The reason so many people are vulnerable to suicide is because they think it could never happen to them, so they don’t know what to look for, what feelings could lead to making that decision […] so anybody reading this will know exactly what it feels like to make that choice from the inside out. For some people maybe it’ll be be like a flu vaccine, giving them a little piece of the real thing so it immunizes them, so they’ll know what that impulse feels like when it comes, and maybe they won’t be as vulnerable because now they can recognize that feeling for what it is instead of being ambushed by it. And maybe they won’t make that jump, or at least they’ll know enough to wait and think about it some more.

Together We Will Go is a story that seamlessly alternates drama with humor, playfulness with deep emotion, and remains a compelling read from start to finish: given the touchy subject at its heart, I’m not sure it could be a book for everyone, but I can state with total assurance that it’s one that will make you think and leave its mark on you – in a very positive sense.

My Rating:


The Fairy Wren – Ashley Capes

23381707I received this book from the author, in exchange for an honest review.

When Ashley Capes contacted me concerning this book I was eager to accept the task, since I greatly enjoyed his City of Masks. I was warned beforehand that The Fairy Wren belonged to a different genre, so I was eager to see how a change of style and background would come across in his writing: it was different, indeed, to the point that I’m quite puzzled about how to classify this story (mainstream with a dash of fantasy is the closer I can come to it) – but despite this little obstacle, I liked the book quite a bit.

Paul Fischer is the owner of a struggling bookstore in the Australian city of Stony Bay: clients are few and far between and like other businesses along the street, Stony Bay Books is threatened by an incoming rent raise – a plot by the unpleasant and greedy lease-holder to evict the current shopkeepers in favor of more promising clients.  This is not the only weight on Paul’s shoulders: his wife Rachel left him a few months before for another man, and his repeated attempts to contact her and mend the rift have been met with a restraining order. Family and friends advise him to let go and concentrate on the shop and its survival, but Paul seems at first too dispirited to do anything about it, until something changes: he receives strange phone calls he’s certain are from Rachel, who must be trying to contact him; a mysterious runaway child literally lands on his doorstep and the titular fairy wren appears in his garden, seemingly intent on conveying an urgent message to him.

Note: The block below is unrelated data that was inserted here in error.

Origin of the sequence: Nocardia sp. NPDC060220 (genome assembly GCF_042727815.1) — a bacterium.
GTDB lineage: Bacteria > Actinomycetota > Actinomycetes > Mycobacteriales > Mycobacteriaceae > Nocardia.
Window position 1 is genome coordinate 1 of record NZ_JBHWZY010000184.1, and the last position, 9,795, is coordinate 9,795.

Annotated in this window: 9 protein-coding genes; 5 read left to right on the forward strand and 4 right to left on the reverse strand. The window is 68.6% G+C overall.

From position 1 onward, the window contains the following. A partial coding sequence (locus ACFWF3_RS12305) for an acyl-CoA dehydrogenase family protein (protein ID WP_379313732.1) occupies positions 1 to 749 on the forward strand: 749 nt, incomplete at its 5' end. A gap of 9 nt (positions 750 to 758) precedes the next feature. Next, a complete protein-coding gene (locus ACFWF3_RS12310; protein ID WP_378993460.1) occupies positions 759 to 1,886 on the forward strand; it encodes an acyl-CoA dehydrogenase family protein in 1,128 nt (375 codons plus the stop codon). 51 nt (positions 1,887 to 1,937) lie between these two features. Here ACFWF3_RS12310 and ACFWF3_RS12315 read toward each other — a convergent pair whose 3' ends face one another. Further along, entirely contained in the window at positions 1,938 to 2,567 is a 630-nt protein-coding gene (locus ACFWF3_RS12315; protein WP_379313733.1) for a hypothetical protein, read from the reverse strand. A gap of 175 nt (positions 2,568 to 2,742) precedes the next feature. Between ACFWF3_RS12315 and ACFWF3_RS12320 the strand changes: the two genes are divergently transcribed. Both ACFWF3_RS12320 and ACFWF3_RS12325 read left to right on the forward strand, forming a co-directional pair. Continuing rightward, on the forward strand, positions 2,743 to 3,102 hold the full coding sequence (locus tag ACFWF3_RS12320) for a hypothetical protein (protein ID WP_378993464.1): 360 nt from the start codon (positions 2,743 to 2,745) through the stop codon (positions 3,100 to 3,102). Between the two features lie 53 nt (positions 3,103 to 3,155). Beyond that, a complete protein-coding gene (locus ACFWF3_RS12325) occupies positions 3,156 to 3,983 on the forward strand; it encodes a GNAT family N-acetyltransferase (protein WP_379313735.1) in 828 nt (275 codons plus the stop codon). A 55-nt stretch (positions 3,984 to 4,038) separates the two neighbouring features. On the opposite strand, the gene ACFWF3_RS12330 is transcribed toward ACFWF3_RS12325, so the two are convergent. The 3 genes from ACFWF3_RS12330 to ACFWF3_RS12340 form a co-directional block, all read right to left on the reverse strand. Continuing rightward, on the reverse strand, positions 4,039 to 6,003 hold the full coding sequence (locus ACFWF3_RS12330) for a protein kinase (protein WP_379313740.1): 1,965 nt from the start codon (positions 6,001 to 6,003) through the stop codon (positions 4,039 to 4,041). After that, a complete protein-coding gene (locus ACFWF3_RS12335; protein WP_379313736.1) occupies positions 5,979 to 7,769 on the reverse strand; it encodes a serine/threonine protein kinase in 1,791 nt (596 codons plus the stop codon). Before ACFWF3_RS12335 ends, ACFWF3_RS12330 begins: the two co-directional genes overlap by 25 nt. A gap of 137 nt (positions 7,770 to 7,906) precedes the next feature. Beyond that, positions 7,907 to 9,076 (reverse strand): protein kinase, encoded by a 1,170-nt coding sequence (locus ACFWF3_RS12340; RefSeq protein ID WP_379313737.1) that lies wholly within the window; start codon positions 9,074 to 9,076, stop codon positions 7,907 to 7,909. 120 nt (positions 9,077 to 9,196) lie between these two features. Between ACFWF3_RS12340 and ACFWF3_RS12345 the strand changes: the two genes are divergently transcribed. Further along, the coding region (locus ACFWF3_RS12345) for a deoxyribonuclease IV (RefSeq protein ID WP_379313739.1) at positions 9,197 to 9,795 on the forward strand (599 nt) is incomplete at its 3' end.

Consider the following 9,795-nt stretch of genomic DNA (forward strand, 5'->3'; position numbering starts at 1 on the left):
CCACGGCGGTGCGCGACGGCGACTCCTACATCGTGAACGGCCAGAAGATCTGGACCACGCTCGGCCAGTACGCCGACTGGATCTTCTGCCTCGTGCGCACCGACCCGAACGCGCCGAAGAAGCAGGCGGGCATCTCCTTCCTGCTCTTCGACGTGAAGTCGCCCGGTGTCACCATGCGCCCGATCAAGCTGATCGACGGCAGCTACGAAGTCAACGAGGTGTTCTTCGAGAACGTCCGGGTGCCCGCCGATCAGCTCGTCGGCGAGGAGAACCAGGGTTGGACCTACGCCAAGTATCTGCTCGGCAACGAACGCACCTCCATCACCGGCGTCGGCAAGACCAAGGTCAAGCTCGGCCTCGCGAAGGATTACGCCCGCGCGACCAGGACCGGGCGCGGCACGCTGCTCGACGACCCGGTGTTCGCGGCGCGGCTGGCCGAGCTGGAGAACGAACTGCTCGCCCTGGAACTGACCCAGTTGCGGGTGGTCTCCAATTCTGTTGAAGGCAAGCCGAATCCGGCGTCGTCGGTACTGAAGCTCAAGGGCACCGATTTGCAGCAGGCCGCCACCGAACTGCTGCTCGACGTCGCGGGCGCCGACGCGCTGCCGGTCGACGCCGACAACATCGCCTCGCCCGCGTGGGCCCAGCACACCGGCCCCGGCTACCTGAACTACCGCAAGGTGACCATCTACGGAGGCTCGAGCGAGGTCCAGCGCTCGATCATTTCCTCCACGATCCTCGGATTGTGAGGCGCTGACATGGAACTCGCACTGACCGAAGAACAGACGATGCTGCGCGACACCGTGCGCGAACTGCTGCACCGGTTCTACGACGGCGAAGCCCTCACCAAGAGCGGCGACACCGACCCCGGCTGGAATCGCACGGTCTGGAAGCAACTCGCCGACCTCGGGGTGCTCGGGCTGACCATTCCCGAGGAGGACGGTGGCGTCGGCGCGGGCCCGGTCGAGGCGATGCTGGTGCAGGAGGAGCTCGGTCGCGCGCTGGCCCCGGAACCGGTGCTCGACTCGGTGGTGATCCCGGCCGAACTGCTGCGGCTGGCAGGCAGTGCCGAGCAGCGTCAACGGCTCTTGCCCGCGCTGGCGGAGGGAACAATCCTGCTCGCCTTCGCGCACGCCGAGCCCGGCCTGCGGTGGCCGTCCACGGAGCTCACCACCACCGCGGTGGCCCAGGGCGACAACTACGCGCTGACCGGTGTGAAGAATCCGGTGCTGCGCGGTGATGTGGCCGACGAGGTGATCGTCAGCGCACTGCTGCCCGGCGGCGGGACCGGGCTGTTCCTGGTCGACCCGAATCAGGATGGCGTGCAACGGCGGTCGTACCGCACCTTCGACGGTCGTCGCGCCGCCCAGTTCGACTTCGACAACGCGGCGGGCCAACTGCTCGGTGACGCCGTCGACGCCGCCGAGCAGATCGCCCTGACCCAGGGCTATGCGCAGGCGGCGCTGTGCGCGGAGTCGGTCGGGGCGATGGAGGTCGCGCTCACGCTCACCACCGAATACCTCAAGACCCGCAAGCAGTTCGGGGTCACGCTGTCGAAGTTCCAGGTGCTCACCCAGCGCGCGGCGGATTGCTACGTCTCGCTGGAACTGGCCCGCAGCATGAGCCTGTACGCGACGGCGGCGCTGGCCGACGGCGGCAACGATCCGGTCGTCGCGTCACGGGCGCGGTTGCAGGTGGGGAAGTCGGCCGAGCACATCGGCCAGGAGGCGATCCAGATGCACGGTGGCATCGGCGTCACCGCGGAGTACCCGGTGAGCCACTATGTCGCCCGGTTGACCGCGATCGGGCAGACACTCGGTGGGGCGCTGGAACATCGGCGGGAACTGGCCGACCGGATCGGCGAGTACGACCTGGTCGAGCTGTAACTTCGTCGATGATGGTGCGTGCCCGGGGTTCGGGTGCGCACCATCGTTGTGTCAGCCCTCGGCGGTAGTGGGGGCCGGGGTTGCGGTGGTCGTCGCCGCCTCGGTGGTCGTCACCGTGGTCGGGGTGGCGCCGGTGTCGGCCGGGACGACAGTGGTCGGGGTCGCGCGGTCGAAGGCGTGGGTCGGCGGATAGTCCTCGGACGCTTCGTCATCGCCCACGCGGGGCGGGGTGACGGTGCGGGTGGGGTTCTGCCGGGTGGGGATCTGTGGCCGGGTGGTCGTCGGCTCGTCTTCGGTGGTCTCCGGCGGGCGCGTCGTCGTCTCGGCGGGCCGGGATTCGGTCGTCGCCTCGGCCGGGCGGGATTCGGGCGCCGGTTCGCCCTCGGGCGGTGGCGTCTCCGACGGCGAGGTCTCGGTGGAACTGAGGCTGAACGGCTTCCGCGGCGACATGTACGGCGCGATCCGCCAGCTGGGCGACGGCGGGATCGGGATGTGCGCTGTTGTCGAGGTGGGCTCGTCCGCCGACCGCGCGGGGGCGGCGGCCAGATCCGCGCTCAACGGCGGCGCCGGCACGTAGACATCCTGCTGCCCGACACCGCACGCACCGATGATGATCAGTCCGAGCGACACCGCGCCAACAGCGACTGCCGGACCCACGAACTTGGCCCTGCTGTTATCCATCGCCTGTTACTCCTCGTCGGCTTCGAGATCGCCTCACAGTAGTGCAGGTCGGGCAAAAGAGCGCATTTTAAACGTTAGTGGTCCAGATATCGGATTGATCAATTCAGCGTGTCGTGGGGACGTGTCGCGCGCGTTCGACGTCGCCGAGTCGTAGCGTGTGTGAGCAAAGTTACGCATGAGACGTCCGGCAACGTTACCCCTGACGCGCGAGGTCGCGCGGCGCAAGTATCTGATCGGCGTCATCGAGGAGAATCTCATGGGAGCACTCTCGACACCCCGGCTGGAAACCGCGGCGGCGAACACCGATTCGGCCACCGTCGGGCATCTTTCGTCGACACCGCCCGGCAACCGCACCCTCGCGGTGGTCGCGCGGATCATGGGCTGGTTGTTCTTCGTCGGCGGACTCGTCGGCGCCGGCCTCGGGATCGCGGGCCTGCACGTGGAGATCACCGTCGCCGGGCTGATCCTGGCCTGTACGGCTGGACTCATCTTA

This series of unrelated events effects an extraordinary change on Paul’s listless attitude: he confronts the lease-holder head on, to the point of physically assaulting him, and he starts to take a more pro-active, or rather daring stance in his life. This does not mean that he emerges as a new, better man, though: he’s still prone to blunders and there are instances where he defies both the law and common good sense in such a way that it’s legitimate to wonder if he’s not lost his mind or entered into a different dimension, one where little birds communicate with him, leading him on a quest that will have unforeseen results and will uncover strange happenings.

Paul Fischer’s journey is a peculiar yet compelling one: clues add up in an intriguing way, and despite the down-to-earth quality of the events (let’s not forget I’m a speculative fiction addict!!) I felt the need to know how the story worked out and how the characters would come through. Ashely Capes shows he’s a convincing storyteller, no matter the genre he works with or the writing style he adopts: even in this “mundane” tale, he managed to keep my attention focused, which resulted in a quick and pleasant read.

One of the details I most appreciated was the fact that there is no definite “happily ever after”, that some outcomes are left in a state of flux with no certainty about what the future will bring – and yet there is a clear change in the atmosphere, and in Paul’s attitude toward life: a glimmer of hope has entered the equation, and altered the rules, showing how something small, indeed as small as a wren, can make a big difference.

If you’re looking for a quick, uplifting tale to carry you through the holidays, this is indeed the book for you.

My Rating: 7,5/10